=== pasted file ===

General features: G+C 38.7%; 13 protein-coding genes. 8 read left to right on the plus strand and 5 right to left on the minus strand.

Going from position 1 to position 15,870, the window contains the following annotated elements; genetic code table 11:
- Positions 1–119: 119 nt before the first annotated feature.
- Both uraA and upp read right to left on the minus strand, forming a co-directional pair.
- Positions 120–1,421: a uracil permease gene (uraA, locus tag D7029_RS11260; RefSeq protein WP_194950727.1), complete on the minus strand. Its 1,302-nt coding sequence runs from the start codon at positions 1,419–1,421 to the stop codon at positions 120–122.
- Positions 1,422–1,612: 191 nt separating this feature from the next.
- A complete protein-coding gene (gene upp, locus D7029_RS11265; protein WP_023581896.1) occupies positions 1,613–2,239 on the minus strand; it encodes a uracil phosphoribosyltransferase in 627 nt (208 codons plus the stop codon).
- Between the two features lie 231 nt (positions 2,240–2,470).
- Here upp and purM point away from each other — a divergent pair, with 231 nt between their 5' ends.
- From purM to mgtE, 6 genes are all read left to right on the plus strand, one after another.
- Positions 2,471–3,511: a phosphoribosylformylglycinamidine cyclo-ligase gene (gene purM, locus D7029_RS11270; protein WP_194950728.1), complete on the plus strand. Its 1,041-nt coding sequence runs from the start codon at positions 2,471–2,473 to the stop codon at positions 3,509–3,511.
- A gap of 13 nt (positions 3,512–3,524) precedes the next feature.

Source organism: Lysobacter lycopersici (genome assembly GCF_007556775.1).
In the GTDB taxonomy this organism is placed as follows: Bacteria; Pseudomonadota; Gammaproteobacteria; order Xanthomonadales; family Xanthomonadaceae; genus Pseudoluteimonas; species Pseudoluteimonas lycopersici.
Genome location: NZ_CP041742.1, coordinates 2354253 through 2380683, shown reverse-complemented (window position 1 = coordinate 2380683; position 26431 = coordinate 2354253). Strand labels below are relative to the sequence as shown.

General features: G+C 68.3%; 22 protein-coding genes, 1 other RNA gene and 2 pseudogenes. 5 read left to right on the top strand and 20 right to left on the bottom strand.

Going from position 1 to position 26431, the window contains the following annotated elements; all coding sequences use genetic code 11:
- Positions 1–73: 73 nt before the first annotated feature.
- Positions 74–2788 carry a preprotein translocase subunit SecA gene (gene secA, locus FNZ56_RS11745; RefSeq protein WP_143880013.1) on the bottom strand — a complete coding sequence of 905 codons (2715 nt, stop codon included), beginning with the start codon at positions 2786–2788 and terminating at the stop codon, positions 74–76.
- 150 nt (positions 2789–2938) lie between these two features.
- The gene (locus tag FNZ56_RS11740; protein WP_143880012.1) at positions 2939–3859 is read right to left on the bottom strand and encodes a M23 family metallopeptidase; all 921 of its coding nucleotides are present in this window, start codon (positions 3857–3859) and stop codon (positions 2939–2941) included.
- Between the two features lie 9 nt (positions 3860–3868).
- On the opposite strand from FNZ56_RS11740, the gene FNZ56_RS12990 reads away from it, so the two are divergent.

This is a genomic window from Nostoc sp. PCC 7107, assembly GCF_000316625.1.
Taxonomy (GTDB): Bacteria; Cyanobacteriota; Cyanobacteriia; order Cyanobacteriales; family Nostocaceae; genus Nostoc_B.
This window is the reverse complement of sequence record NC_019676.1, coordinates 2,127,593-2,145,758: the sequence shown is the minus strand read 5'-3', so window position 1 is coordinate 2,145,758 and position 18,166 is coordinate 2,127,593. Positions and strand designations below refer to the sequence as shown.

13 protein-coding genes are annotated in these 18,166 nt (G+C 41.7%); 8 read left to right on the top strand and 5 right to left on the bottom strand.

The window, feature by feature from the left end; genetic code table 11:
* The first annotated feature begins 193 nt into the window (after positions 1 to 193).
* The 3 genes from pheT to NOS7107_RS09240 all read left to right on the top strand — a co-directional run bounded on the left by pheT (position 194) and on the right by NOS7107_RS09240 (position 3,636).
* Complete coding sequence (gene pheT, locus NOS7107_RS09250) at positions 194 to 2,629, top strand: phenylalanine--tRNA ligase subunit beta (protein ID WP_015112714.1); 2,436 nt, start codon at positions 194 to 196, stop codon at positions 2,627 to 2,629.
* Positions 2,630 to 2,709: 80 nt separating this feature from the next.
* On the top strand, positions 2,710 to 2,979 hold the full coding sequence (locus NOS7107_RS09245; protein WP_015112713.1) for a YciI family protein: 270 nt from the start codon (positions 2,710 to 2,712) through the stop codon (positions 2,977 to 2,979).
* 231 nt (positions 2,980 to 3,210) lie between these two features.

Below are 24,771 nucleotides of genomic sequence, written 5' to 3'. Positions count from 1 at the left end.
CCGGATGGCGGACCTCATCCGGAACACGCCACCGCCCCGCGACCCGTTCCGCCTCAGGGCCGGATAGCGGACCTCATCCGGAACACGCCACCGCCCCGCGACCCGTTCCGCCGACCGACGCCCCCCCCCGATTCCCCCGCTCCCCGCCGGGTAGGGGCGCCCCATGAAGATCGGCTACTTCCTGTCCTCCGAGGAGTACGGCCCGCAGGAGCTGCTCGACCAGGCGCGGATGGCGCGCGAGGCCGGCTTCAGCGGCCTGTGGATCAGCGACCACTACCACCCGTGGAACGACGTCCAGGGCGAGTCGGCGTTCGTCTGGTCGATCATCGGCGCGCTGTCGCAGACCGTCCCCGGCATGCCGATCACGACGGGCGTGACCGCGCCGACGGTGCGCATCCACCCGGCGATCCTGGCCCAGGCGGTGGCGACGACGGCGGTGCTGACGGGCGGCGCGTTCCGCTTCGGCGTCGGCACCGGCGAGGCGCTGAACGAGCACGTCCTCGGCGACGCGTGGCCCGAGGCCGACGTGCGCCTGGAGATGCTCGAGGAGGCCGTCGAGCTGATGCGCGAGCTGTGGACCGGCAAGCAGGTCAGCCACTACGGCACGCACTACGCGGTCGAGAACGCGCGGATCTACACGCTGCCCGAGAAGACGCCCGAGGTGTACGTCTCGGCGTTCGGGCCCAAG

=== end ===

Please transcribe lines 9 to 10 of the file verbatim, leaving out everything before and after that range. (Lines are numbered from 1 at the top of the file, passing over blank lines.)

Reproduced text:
- Here upp and purM point away from each other — a divergent pair, with 231 nt between their 5' ends.
- From purM to mgtE, 6 genes are all read left to right on the plus strand, one after another.